Economists have always postulated that the strength of a nation’s economy is reflected in the value of its currency. It could be therefore understandable why Nigerians have in the last few months followed with anxiety and even concern how the nation’s currency, the Naira, continued to nose dive in value against most of the world’s major currencies, especially the US dollar. The national currency, which was quoted at about N300 to 1 US dollar in August 2016 at the parallel market ,plummeted to its worst showing in more than 30 years, when it exchanged in the black market for about N517 Naira to a dollar about two weeks ago. After several interventions to save the national currency, the latest action of the CBN appears to be yielding positive result with Naira selling for N400 to a dollar or even less the value at the open market since the recent policy of the apex bank to firm the national currency. The latest foreign exchange policy actions of the CBN, which avails the market liquidity and seeks to alleviate the sufferings of forex users as well as promote efficiency in the market, have continued to elicit positive reactions from the market .The new CBN directive, which abolished the foreign exchange preferential treatment it accorded the manufacturing sector, absorbs retail forex sales for retail users and reduce the tenor of foreign exchange denominated transaction ,has expectedly began to generate interests among operators in the economy and analysts alike. The move is aimed at easing access to foreign exchange by Nigerians as well as to foster a more efficient and competitive FX market, despite its decision to eliminate the preferential treatment, which required banks to allocate 60 per cent of FX purchases from all sources to the manufacturing sector. Despite the elimination of the preferential FX allocation regime, the apex bank maintained that the provision of FX to the manufacturing sector would remain its strong priority. This may soothe nerves amongst operators in the manufacturing sector whose major bane was inability to access FX for machinery and spare parts imports. True to its words, the CBN has provided direct additional funding to banks to meet the needs of Nigerians for personal and business travels, medical needs and school fees. The CBN expects such retail transactions to be settled at a rate not exceeding 20 per cent above the interbank market rate. The CBN has sincethen embarked on special wholesale intervention forward sales in the interbank FX market which is impacting positively on the markets and the economy .While it offered as much as $500 million last Tuesday, the 23 banks were only able to buy $370, 810.79 to meet” the visible and invisible requests of the customers.” The bank had also sold $80 million to banks to meet the demands of their customers who had applied for FX for school fees, medicals, and business and basic travel allowances, out of the $125 million uncleared backlog for invisibles. These are besides spot sales of $1.5 million to four banks and the offer of $41 million for sales out of which $35 million was taken up for the payment of school fees, medical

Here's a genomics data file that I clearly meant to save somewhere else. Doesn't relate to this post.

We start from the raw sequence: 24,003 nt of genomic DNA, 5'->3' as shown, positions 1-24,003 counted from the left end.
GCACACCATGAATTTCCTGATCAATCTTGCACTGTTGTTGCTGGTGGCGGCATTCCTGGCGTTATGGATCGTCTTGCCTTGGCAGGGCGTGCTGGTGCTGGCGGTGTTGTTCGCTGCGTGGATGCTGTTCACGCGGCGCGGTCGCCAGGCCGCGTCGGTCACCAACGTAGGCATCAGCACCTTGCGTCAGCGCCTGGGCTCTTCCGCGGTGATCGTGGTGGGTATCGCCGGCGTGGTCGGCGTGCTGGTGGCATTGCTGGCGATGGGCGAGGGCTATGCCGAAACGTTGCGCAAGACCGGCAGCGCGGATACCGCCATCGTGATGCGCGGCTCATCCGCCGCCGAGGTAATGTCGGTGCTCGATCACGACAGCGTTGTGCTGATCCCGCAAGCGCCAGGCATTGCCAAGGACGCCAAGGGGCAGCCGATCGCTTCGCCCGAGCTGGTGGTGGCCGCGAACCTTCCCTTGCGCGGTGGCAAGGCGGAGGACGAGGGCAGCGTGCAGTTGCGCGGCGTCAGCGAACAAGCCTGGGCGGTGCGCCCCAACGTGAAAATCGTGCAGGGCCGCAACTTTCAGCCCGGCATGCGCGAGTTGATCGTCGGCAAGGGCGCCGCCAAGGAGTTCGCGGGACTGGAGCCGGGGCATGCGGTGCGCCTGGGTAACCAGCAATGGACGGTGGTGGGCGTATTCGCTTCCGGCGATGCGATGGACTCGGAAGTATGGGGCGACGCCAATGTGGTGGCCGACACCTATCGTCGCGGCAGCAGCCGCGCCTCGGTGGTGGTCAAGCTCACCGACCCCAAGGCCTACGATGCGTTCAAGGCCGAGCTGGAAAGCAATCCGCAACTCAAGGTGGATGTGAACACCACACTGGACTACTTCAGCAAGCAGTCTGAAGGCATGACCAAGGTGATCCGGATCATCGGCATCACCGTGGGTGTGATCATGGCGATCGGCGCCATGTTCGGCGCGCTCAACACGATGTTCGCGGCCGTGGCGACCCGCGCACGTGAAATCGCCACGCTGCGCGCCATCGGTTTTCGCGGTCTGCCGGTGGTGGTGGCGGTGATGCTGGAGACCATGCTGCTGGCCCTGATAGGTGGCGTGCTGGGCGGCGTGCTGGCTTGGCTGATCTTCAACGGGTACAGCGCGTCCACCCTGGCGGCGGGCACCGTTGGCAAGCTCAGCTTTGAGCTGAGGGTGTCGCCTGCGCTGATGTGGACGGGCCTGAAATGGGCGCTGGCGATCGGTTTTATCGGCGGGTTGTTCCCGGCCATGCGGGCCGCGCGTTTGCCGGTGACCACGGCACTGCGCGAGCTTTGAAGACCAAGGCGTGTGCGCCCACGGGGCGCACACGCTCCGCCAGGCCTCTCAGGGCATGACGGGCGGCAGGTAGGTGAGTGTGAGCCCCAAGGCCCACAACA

bills and personal and business travel allowances. In all, the CBN had sold $491.8 million to commercial banks and authorised dealers in the market as at Tuesday. Following the actions of the CBN, the exchange rate of the dollar to the naira continued to slide. In fact, the value of the national currency has been rising unabatedly since the announcement of the new policy. For instance, the dollar which was sold for N525 at the parallel market on Monday before the announcement, tumbled to N501/$1 on Wednesday. As at the close of business on Friday, it closed at N450/$, stronger than the N480 to the dollar from the previous day, amassing a gain of N75/$ after the announcement, thereby signalling renewed confidence in the forex market. With the Naira rapidly and daily gaining value, speculators, many of whom have lost millions of naira, are now wary of buying dollars at higher rate. The CBN in its determined effort to ensure that the naira continued to increase in value pumped dollar into the BDC market with each operator getting $8,000. While the CBN is doing its best to shore up the Naira disturbing reports have it that a chunk of the parallel market operators are trying to slow down the fall of the dollar to mitigate the heavy losses they are currently suffering. It was gathered that many of them had bought huge volumes at over N500/$ with the thinking that the naira will continue to fall, only for CBN to dramatically intervene, leading to the naira gaining substantially against the dollar. The new policy, though seen by a few as a policy reversal, couldn’t be coming at a better time. This is because the country’s foreign reserves has been on the increase lately, and it is still basking in the success of an oversubscribed $1 billion Eurobond. It is noteworthy that following the success of the $1 billion Eurobond, Acting President, Yemi Osinbajo, late Wednesday wrote to the National Assembly requesting permission to float another $500 million Eurobond. The new policy is a welcomed development, as it has doused the criticisms that trailed the introduction of the preferential treatment when it was introduced last August, and vindicated those who described it as unsustainable. The former preferential forex directive could be said to have failed to impact the sector it planned to support. Compliance concerns trailed the policy while it was in effect and many operators in the sector, who initially welcomed its introduction later lamented that it didn’t benefit them. While we are commending the CBN for its bold and decisive policy which is impacting positively onthe Naira which was losing its credibility in international trade and transactions, there is the need to monitor the activities of market speculators who have done more harm to the nation’s economy. The market speculators have been feeding fat from the plunge of Naira ; and their shylock conduct contributed more to the poor state the national currency was subjected to. They should not be given the latitude to do more damage to the currency and the economy as a whole.